Please use this identifier to cite or link to this item: http://hdl.handle.net/11189/6409
Title: The association between dietary fat knowledge and consumption of foods rich in fat among black first-year students in a South African university self-catering residences
Authors: Ranga, Leocardia 
Venter, Irma 
Keywords: Fat food knowledge;Fat nutrition knowledge;Consumption of foods rich in fat;Fat knowledge and consumption associations;First-year students;Self-catering residence
Issue Date: 2017
Publisher: South African Association of Family Ecology and Consumer Sciences (SAAFECS)
Journal: Journal of Consumer Sciences, Special Edition: Food and nutrition challenges in Southern Africa 
Abstract: High fat consumption among university students is a matter of major concern. The objective of this study was to determine the association between dietary fat knowledge and consumption of foods rich in fat among first-year students in self-catering residences at a university of technology in Cape Town, South Africa. The dietary fat knowledge, represented by fat food knowledge and fat nutrition knowledge, and consumption of foods rich in fat were assessed separately. Two normreferenced, valid and reliable knowledge tests and an intake screening questionnaire were used for the assessments, before the associations between the phenomena were determined (using the Pearson’s chi-square test). The stratified sample included 225 black students who provided written consent for participation. While no significant (p > 0,05) association was found between the students’ fat food knowledge and consumption of foods rich in fat, significant associations were found between the students’ fat nutrition knowledge and consumption of foods rich in fat (p < 0,05), and between their fat food knowledge and fat nutrition knowledge (p < 0,001). Therefore, in order to reduce students’ consumption of foods high in fat, food and nutrition education should place emphasis on fat nutrition knowledge and consider fat food knowledge.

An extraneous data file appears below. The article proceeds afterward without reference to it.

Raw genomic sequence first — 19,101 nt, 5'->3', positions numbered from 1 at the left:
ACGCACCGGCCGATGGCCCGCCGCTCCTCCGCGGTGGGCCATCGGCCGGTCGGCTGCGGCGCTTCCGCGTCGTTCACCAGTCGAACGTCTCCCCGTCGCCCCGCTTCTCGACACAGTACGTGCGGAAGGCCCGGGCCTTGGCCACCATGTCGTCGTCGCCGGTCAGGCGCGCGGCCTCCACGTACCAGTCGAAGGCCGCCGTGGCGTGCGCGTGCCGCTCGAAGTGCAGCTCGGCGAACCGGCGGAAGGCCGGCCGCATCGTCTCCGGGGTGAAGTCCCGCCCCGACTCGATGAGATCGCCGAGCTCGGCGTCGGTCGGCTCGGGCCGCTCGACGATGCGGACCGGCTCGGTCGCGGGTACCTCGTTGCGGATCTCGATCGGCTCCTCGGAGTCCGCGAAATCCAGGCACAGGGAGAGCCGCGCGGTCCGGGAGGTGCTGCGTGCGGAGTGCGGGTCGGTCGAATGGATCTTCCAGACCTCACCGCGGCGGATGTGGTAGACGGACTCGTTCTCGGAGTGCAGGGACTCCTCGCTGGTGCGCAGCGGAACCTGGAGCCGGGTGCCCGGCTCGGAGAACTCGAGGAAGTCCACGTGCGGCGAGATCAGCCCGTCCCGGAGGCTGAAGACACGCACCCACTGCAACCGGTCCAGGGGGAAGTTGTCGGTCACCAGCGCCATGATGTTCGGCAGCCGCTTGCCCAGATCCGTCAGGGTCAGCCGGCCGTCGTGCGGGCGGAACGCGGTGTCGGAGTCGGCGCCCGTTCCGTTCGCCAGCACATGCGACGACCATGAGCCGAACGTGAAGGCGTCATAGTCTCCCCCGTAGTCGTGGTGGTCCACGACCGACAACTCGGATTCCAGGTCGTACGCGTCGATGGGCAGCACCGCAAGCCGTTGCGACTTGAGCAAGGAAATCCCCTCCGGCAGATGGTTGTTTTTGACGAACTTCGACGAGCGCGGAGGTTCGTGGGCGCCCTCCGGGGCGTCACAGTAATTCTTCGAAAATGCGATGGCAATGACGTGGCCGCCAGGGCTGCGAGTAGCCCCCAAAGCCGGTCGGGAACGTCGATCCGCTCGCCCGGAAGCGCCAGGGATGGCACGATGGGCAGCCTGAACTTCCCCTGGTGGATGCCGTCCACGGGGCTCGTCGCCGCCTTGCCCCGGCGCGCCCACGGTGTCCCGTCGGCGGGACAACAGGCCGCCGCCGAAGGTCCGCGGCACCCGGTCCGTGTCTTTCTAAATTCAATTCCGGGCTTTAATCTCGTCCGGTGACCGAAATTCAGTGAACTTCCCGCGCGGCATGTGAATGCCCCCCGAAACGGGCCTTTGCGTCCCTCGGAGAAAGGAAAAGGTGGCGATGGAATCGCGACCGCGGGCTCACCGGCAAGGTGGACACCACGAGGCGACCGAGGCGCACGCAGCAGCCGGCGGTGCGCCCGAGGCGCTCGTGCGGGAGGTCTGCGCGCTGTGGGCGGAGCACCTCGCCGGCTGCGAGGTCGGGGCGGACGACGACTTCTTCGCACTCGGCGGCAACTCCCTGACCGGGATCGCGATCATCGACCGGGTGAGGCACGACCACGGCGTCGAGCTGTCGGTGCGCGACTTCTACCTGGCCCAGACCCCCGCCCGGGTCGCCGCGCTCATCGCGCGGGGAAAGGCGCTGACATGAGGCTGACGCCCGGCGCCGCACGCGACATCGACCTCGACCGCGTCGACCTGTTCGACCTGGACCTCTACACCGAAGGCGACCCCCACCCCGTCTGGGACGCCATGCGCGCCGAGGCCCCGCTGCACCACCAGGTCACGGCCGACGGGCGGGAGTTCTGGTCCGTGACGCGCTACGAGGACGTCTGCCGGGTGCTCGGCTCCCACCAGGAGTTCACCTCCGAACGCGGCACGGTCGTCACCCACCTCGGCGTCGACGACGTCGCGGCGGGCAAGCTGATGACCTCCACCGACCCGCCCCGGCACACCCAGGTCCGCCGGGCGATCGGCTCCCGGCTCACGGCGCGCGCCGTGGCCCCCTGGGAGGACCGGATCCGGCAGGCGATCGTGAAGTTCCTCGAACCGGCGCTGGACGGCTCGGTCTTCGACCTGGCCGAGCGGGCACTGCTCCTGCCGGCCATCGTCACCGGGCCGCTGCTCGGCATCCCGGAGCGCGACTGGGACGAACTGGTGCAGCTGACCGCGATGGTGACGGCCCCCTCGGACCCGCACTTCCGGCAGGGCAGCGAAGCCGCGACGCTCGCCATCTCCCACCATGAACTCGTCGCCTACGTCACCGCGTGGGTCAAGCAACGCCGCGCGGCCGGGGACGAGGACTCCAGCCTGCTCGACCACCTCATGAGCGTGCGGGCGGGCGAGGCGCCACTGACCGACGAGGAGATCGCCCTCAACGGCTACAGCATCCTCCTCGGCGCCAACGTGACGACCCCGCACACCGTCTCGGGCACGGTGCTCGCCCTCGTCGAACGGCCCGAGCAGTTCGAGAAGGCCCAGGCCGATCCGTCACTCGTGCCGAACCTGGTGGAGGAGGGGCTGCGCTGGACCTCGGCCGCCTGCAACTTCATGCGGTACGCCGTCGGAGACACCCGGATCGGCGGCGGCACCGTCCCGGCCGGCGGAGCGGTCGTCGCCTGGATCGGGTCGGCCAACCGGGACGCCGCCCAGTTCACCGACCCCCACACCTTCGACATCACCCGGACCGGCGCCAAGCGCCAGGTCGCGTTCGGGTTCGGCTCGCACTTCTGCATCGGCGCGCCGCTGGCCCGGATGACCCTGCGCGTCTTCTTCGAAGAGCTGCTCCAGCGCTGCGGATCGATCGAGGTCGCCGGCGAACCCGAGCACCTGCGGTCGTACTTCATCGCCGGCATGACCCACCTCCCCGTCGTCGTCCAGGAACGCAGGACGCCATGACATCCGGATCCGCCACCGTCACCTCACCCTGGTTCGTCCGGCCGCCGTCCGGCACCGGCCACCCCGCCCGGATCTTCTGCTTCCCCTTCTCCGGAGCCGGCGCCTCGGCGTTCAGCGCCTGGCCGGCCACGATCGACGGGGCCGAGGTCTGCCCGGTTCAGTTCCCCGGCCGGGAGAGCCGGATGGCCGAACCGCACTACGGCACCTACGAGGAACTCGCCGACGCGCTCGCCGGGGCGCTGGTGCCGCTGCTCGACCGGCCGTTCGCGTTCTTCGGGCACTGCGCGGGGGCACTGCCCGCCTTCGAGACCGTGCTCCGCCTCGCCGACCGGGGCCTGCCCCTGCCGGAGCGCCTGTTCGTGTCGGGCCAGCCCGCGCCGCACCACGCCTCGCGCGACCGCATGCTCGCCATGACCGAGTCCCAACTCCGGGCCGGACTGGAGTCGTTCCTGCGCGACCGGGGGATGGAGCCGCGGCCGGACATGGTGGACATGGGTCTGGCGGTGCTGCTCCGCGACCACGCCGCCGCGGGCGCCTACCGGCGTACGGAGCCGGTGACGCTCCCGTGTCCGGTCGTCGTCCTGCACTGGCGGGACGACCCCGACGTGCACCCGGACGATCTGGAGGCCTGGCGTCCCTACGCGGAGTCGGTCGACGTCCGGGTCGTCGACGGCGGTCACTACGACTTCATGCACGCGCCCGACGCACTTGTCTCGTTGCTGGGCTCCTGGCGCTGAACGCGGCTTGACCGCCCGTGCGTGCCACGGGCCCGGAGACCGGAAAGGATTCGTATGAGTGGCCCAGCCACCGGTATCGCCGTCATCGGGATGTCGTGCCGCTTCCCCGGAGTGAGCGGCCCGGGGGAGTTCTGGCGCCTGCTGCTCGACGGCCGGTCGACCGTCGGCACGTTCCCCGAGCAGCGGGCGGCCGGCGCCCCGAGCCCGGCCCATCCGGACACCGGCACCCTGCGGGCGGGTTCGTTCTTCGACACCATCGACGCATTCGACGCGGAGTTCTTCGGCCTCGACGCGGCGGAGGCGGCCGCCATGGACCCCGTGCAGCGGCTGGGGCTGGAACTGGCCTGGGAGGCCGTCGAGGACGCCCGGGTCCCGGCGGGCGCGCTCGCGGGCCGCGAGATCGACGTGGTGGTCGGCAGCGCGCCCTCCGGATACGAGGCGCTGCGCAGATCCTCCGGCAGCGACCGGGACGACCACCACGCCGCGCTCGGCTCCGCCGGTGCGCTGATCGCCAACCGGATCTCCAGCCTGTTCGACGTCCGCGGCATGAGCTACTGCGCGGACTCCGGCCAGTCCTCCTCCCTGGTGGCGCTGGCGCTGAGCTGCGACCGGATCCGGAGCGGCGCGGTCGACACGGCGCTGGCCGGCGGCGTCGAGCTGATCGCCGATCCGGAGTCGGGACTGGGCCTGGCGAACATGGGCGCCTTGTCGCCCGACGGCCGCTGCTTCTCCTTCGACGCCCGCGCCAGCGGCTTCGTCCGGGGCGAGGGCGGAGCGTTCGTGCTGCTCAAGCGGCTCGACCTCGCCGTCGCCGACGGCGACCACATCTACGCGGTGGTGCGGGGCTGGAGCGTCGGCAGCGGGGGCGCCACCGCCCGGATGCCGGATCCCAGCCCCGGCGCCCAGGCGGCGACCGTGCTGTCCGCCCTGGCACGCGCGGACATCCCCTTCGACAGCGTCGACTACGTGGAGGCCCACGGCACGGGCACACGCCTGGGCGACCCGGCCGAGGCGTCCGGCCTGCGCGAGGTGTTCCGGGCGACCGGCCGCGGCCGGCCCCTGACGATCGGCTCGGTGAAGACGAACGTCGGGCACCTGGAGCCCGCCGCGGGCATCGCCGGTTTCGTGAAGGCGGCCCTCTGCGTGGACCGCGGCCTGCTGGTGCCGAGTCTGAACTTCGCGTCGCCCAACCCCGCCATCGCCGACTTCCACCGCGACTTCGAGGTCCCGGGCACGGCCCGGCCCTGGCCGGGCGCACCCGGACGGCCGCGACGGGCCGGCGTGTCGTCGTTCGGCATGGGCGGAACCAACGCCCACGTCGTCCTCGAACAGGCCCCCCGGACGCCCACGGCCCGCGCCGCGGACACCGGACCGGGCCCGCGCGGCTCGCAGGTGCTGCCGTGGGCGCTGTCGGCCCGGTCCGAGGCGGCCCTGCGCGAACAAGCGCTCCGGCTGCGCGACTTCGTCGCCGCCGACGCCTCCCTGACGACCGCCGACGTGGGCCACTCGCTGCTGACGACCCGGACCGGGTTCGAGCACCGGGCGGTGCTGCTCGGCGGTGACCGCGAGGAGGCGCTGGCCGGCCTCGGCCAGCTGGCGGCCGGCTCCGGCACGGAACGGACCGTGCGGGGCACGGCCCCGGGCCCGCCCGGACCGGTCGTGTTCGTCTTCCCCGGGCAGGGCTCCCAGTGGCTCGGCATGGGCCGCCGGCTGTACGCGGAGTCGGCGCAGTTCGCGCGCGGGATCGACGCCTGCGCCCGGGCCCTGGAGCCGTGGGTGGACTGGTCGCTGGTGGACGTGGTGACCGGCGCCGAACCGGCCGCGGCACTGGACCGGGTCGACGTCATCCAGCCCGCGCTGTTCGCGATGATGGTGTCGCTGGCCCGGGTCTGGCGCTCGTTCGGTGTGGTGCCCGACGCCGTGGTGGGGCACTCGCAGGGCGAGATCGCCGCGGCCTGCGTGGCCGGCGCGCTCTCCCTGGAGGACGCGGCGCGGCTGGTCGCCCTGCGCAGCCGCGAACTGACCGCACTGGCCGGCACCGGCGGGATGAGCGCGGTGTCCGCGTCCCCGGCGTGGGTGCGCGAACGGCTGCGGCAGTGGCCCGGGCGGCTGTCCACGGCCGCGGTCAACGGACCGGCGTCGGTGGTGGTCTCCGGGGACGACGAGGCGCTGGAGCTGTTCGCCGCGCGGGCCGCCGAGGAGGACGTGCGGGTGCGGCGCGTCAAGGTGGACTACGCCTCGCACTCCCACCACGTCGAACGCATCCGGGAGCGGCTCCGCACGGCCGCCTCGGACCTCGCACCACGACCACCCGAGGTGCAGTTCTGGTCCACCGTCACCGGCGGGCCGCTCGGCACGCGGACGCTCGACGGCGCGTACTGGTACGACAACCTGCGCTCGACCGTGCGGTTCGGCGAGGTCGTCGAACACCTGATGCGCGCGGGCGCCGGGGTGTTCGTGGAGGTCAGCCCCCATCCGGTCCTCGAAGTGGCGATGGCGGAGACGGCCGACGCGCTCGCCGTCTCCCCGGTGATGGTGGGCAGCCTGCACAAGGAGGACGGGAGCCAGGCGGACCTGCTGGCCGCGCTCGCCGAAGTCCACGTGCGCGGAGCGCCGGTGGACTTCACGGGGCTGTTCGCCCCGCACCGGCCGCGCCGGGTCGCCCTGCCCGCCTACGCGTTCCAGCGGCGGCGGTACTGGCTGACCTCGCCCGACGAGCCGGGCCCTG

URI: http://hdl.handle.net/11189/6409
ISSN: 0378-5254
Appears in Collections:Appsc - Journal Articles (DHET subsidised)

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